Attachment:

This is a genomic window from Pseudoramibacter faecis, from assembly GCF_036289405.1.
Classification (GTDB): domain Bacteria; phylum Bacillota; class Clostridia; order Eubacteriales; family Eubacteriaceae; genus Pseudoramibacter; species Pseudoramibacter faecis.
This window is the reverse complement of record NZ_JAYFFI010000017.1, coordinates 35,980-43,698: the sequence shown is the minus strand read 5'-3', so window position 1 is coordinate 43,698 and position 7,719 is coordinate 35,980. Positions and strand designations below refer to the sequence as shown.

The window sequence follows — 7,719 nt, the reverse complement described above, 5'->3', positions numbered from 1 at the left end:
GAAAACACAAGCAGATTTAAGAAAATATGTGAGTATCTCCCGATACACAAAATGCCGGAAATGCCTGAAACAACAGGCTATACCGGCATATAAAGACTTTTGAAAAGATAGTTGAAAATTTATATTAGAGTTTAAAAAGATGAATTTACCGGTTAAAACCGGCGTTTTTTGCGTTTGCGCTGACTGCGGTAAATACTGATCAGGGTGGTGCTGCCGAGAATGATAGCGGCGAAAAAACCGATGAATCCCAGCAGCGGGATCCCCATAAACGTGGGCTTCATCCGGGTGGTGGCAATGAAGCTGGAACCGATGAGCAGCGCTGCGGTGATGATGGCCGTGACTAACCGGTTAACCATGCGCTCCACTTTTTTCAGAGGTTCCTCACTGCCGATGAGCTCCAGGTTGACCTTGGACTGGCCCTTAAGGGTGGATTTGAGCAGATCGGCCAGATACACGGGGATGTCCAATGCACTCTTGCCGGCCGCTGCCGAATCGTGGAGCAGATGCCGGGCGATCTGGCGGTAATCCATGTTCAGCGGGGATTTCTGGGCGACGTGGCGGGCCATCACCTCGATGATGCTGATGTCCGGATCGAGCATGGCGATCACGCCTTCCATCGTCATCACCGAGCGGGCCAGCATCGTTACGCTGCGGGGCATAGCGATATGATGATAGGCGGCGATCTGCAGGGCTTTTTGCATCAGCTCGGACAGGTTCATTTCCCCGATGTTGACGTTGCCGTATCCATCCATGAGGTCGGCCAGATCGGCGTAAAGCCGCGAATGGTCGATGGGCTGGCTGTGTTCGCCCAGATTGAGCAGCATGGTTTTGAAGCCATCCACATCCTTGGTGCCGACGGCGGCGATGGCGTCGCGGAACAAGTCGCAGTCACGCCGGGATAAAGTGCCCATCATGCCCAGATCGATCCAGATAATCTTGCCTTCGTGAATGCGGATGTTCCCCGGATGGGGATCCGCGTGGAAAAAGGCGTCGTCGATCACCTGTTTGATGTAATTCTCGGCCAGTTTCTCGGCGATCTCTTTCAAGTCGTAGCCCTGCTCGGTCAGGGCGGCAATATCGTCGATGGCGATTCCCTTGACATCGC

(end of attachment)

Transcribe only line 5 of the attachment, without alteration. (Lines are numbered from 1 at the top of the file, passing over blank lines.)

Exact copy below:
GAAAACACAAGCAGATTTAAGAAAATATGTGAGTATCTCCCGATACACAAAATGCCGGAAATGCCTGAAACAACAGGCTATACCGGCATATAAAGACTTTTGAAAAGATAGTTGAAAATTTATATTAGAGTTTAAAAAGATGAATTTACCGGTTAAAACCGGCGTTTTTTGCGTTTGCGCTGACTGCGGTAAATACTGATCAGGGTGGTGCTGCCGAGAATGATAGCGGCGAAAAAACCGATGAATCCCAGCAGCGGGATCCCCATAAACGTGGGCTTCATCCGGGTGGTGGCAATGAAGCTGGAACCGATGAGCAGCGCTGCGGTGATGATGGCCGTGACTAACCGGTTAACCATGCGCTCCACTTTTTTCAGAGGTTCCTCACTGCCGATGAGCTCCAGGTTGACCTTGGACTGGCCCTTAAGGGTGGATTTGAGCAGATCGGCCAGATACACGGGGATGTCCAATGCACTCTTGCCGGCCGCTGCCGAATCGTGGAGCAGATGCCGGGCGATCTGGCGGTAATCCATGTTCAGCGGGGATTTCTGGGCGACGTGGCGGGCCATCACCTCGATGATGCTGATGTCCGGATCGAGCATGGCGATCACGCCTTCCATCGTCATCACCGAGCGGGCCAGCATCGTTACGCTGCGGGGCATAGCGATATGATGATAGGCGGCGATCTGCAGGGCTTTTTGCATCAGCTCGGACAGGTTCATTTCCCCGATGTTGACGTTGCCGTATCCATCCATGAGGTCGGCCAGATCGGCGTAAAGCCGCGAATGGTCGATGGGCTGGCTGTGTTCGCCCAGATTGAGCAGCATGGTTTTGAAGCCATCCACATCCTTGGTGCCGACGGCGGCGATGGCGTCGCGGAACAAGTCGCAGTCACGCCGGGATAAAGTGCCCATCATGCCCAGATCGATCCAGATAATCTTGCCTTCGTGAATGCGGATGTTCCCCGGATGGGGATCCGCGTGGAAAAAGGCGTCGTCGATCACCTGTTTGATGTAATTCTCGGCCAGTTTCTCGGCGATCTCTTTCAAGTCGTAGCCCTGCTCGGTCAGGGCGGCAATATCGTCGATGGCGATTCCCTTGACATCGC